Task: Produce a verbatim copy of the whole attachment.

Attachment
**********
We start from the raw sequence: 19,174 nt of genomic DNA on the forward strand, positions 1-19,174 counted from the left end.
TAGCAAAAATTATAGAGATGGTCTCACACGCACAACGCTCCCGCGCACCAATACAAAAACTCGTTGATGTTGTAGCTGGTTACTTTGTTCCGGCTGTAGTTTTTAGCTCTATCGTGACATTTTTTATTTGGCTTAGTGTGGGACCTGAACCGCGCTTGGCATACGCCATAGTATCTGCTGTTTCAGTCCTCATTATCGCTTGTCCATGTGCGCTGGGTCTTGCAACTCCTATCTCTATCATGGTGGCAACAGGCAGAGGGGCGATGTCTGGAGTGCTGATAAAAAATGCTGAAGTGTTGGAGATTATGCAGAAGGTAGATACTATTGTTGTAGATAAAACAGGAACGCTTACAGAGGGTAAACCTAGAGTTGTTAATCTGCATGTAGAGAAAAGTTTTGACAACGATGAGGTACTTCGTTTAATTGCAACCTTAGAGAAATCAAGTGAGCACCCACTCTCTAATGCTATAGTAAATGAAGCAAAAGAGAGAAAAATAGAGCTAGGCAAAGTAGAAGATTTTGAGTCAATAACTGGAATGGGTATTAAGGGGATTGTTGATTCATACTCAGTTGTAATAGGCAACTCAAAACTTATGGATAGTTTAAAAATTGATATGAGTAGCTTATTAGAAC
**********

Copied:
We start from the raw sequence: 19,174 nt of genomic DNA on the forward strand, positions 1-19,174 counted from the left end.
TAGCAAAAATTATAGAGATGGTCTCACACGCACAACGCTCCCGCGCACCAATACAAAAACTCGTTGATGTTGTAGCTGGTTACTTTGTTCCGGCTGTAGTTTTTAGCTCTATCGTGACATTTTTTATTTGGCTTAGTGTGGGACCTGAACCGCGCTTGGCATACGCCATAGTATCTGCTGTTTCAGTCCTCATTATCGCTTGTCCATGTGCGCTGGGTCTTGCAACTCCTATCTCTATCATGGTGGCAACAGGCAGAGGGGCGATGTCTGGAGTGCTGATAAAAAATGCTGAAGTGTTGGAGATTATGCAGAAGGTAGATACTATTGTTGTAGATAAAACAGGAACGCTTACAGAGGGTAAACCTAGAGTTGTTAATCTGCATGTAGAGAAAAGTTTTGACAACGATGAGGTACTTCGTTTAATTGCAACCTTAGAGAAATCAAGTGAGCACCCACTCTCTAATGCTATAGTAAATGAAGCAAAAGAGAGAAAAATAGAGCTAGGCAAAGTAGAAGATTTTGAGTCAATAACTGGAATGGGTATTAAGGGGATTGTTGATTCATACTCAGTTGTAATAGGCAACTCAAAACTTATGGATAGTTTAAAAATTGATATGAGTAGCTTATTAGAAC